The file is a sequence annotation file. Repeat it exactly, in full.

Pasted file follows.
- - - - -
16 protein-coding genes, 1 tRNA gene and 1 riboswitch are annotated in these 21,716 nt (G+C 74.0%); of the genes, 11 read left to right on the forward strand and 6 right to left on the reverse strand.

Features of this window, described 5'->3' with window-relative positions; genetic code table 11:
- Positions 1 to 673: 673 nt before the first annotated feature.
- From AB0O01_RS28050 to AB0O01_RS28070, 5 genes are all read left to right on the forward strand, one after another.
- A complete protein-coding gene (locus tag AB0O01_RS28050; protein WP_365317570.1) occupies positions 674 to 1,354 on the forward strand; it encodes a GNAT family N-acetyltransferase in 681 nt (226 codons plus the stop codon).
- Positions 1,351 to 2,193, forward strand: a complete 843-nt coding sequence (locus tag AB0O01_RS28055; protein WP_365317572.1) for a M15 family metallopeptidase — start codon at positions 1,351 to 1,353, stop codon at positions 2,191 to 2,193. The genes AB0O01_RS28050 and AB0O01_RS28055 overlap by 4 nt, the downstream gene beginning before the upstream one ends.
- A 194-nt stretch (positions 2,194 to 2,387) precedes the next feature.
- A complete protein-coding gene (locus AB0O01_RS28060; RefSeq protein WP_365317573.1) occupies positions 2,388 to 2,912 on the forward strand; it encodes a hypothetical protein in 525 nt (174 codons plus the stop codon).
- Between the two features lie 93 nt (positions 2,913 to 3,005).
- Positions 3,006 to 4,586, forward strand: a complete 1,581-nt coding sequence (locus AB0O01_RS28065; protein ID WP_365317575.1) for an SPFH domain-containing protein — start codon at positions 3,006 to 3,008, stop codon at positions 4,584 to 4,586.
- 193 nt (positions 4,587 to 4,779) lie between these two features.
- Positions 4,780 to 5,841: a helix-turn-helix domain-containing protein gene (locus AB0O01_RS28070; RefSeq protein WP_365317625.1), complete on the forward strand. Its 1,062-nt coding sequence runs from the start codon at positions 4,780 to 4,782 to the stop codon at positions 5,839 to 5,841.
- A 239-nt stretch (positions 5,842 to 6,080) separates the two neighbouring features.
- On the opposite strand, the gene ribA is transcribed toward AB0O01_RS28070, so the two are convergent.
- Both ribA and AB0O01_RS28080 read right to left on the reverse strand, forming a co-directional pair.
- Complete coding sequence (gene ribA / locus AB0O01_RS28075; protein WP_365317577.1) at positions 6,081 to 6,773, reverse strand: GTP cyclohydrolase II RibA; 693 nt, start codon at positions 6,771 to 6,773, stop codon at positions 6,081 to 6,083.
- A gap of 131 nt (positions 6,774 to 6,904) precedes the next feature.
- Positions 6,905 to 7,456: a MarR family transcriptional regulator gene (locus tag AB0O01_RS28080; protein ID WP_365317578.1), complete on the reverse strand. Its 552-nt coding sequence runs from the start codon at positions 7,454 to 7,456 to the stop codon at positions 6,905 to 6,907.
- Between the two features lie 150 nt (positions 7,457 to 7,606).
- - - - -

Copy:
16 protein-coding genes, 1 tRNA gene and 1 riboswitch are annotated in these 21,716 nt (G+C 74.0%); of the genes, 11 read left to right on the forward strand and 6 right to left on the reverse strand.

Features of this window, described 5'->3' with window-relative positions; genetic code table 11:
- Positions 1 to 673: 673 nt before the first annotated feature.
- From AB0O01_RS28050 to AB0O01_RS28070, 5 genes are all read left to right on the forward strand, one after another.
- A complete protein-coding gene (locus tag AB0O01_RS28050; protein WP_365317570.1) occupies positions 674 to 1,354 on the forward strand; it encodes a GNAT family N-acetyltransferase in 681 nt (226 codons plus the stop codon).
- Positions 1,351 to 2,193, forward strand: a complete 843-nt coding sequence (locus tag AB0O01_RS28055; protein WP_365317572.1) for a M15 family metallopeptidase — start codon at positions 1,351 to 1,353, stop codon at positions 2,191 to 2,193. The genes AB0O01_RS28050 and AB0O01_RS28055 overlap by 4 nt, the downstream gene beginning before the upstream one ends.
- A 194-nt stretch (positions 2,194 to 2,387) precedes the next feature.
- A complete protein-coding gene (locus AB0O01_RS28060; RefSeq protein WP_365317573.1) occupies positions 2,388 to 2,912 on the forward strand; it encodes a hypothetical protein in 525 nt (174 codons plus the stop codon).
- Between the two features lie 93 nt (positions 2,913 to 3,005).
- Positions 3,006 to 4,586, forward strand: a complete 1,581-nt coding sequence (locus AB0O01_RS28065; protein ID WP_365317575.1) for an SPFH domain-containing protein — start codon at positions 3,006 to 3,008, stop codon at positions 4,584 to 4,586.
- 193 nt (positions 4,587 to 4,779) lie between these two features.
- Positions 4,780 to 5,841: a helix-turn-helix domain-containing protein gene (locus AB0O01_RS28070; RefSeq protein WP_365317625.1), complete on the forward strand. Its 1,062-nt coding sequence runs from the start codon at positions 4,780 to 4,782 to the stop codon at positions 5,839 to 5,841.
- A 239-nt stretch (positions 5,842 to 6,080) separates the two neighbouring features.
- On the opposite strand, the gene ribA is transcribed toward AB0O01_RS28070, so the two are convergent.
- Both ribA and AB0O01_RS28080 read right to left on the reverse strand, forming a co-directional pair.
- Complete coding sequence (gene ribA / locus AB0O01_RS28075; protein WP_365317577.1) at positions 6,081 to 6,773, reverse strand: GTP cyclohydrolase II RibA; 693 nt, start codon at positions 6,771 to 6,773, stop codon at positions 6,081 to 6,083.
- A gap of 131 nt (positions 6,774 to 6,904) precedes the next feature.
- Positions 6,905 to 7,456: a MarR family transcriptional regulator gene (locus tag AB0O01_RS28080; protein ID WP_365317578.1), complete on the reverse strand. Its 552-nt coding sequence runs from the start codon at positions 7,454 to 7,456 to the stop codon at positions 6,905 to 6,907.
- Between the two features lie 150 nt (positions 7,457 to 7,606).